Humble Pie

This story is part of my collection, A Fairy Tale Christmas, which was originally written in 2007 for my family.

Dedicated to my aunt, Marcia.

Once there were three fairies who were sisters, and they lived right next door to one another.  One of the sisters was wicked, one was selfish, and the third was very humble.  Their houses, each of the three, sat on the same side of the road they lived on, and went in that order.

The wicked fairy sister had a sinister house that was beautiful but poisonous to the touch.  It looked like a gingerbread house, which the wicked fairy designed so that it would be tempting to eat, and the wicked fairy loved to make people sick with her house’s poison.

The selfish fairy sister lived next in the line of houses, and her house was right in the middle and was the biggest and tallest, for she liked to have the best of everything, and she liked to be the center of attention.  She had countless luxuries inside her house, and loved to taunt people with how many things she had that no one else did.

The humble fairy sister’s house was at the end of the road, and it was the smallest of the three.  It was very plain, but it was warm inside, and she would invite anyone in who needed shelter or wanted company.

Every year for Christmas, the fairy sisters wanted throw a party together and give out gifts to all who came, but they could never agree which house to have the party in.  The wicked sister wanted to have it at her house, but the selfish sister said that everyone would die from the poison in the house.  The selfish sister wanted the party at her house, but the wicked sister said that no one would have any fun since the selfish sister would not let anyone touch anything in her house and would not let them eat or drink her food.  But both the wicked and selfish fairy sisters were too snobby to allow the party to be thrown at the humble sister’s house, for it was too small for the party to have many guests, and no one would want to come for her house was far too ugly and plain.

So one year the sisters decided to each have a separate party at their own house.  Since the wicked sister and the selfish sister were very competitive they decided to both have their party on Christmas Eve, to see who had the most guests and to compare, in turn, who had the most fun playing host.  The humble sister, however, advertised her party to be on Christmas day, inviting anyone who didn’t have a place to go to stay with her and eat a hot meal and receive the presents she would conjure.

On Christmas Eve night, at exactly seven o’clock, the wicked and selfish fairy sisters’ individual parties began right next door to each other.  So many of the townsfolk had come, half of them so tempted by the delectable sight of the wicked sister’s house, had fallen ill before midnight.  The wicked sister gave out deliciously wrapped cakes which were as poisonous as her house to anyone who hadn’t already fallen ill from tasting her walls.  The half of them who had gone to the selfish sister’s party had all gone hungry before midnight, as the selfish sister didn’t allow them to eat anything, saving the feast for twenty all for her self, alone.  The selfish sister was also cruel, as she had given out beautifully wrapped gifts that were nothing but empty boxes because she kept the actual gifts that she had conjured.

As the midnight bells chimed from the clocks in all three houses, the humble fairy sister went to visit her sister’s parties, having forgotten the time until then.  She did not wish to be rude in not attending both, so she stopped at the selfish fairy’s house first, with the intention of going to the wicked fairy’s house after.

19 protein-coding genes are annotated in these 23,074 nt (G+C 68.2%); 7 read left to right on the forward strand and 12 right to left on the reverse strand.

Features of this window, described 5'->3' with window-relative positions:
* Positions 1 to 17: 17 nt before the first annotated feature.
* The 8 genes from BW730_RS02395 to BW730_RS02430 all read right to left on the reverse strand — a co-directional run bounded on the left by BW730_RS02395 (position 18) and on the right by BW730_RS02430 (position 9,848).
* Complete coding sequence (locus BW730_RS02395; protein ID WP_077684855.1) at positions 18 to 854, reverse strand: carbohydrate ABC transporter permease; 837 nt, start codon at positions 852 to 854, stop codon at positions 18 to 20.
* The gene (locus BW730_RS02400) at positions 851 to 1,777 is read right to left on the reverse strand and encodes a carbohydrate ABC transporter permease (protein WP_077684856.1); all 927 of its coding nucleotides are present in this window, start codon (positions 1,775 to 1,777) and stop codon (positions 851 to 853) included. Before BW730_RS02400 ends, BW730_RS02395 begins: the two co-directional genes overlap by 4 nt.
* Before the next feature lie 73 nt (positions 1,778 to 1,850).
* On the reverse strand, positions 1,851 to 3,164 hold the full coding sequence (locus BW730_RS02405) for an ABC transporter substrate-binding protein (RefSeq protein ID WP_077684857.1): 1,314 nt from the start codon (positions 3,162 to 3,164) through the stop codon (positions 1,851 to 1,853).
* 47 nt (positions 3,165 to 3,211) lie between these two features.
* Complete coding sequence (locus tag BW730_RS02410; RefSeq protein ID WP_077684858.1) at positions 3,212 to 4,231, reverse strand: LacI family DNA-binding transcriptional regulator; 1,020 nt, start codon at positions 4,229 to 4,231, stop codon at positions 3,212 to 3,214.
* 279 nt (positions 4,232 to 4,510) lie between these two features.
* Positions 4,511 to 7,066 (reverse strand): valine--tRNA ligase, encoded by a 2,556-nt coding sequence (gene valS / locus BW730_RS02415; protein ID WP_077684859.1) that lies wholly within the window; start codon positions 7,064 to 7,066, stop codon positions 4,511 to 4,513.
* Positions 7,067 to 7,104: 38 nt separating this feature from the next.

When she arrived and saw all of the hungry people there, she invited them all to visit her own modest house to eat and drink and receive gifts for Christmas.  When she arrived at her other sister’s house, and saw that everyone was very ill from poison, she offered them rest and medicine at her own humble residence where they too could receive gifts for Christmas.  These invitations were also extended to her sisters, who were too wicked and selfish to come.

So many people from the wicked sister and the selfish sister’s parties did not come, doubting that anyone related to them would be sincere enough to offer such a thing as what the humble fairy offered.  They were too skeptical to go to another party where they might go hungry or get sick from eating, believing that the humble fairy was like her sisters in not really caring about her guests.

Only twelve of the invitations were accepted, as the humble fairy opened her doors to anyone who wished to enter.  She fed them her favorite pie and gave them her favorite wine, which cured the hunger and sickness of all twelve who came.  The humble fairy also gave each of them a modestly wrapped Christmas present, which was the recipe for the wonderful pie she gave them to eat.

Each of the humble fairy’s guests were so touched by her kindness that they all baked enough of the pies to give to everyone in the town, including the wicked and selfish fairies who had poisoned and starved them.  Then, something magical happened as everyone, including the humble fairy’s two sisters, had tasted the pies.  As they were made from a fairy’s recipe, they were each made with a little bit of the magic that the humble fairy had bestowed on them that night, so that when everyone tasted only one bite of the delicious pie, they all were filled with the love and joy the humble fairy carried in her heart.  Even the wicked fairy and the selfish fairy were touched by this magic, touched by the good will and joy of giving that Christmas is supposed to bring.

The whole town now filled and warmed by the magic of the pies, each brought the humble fairy a gift that night on Christmas, filling her house with the one thing she wanted more than anything:

Peace on Earth and a Merry Christmas for all!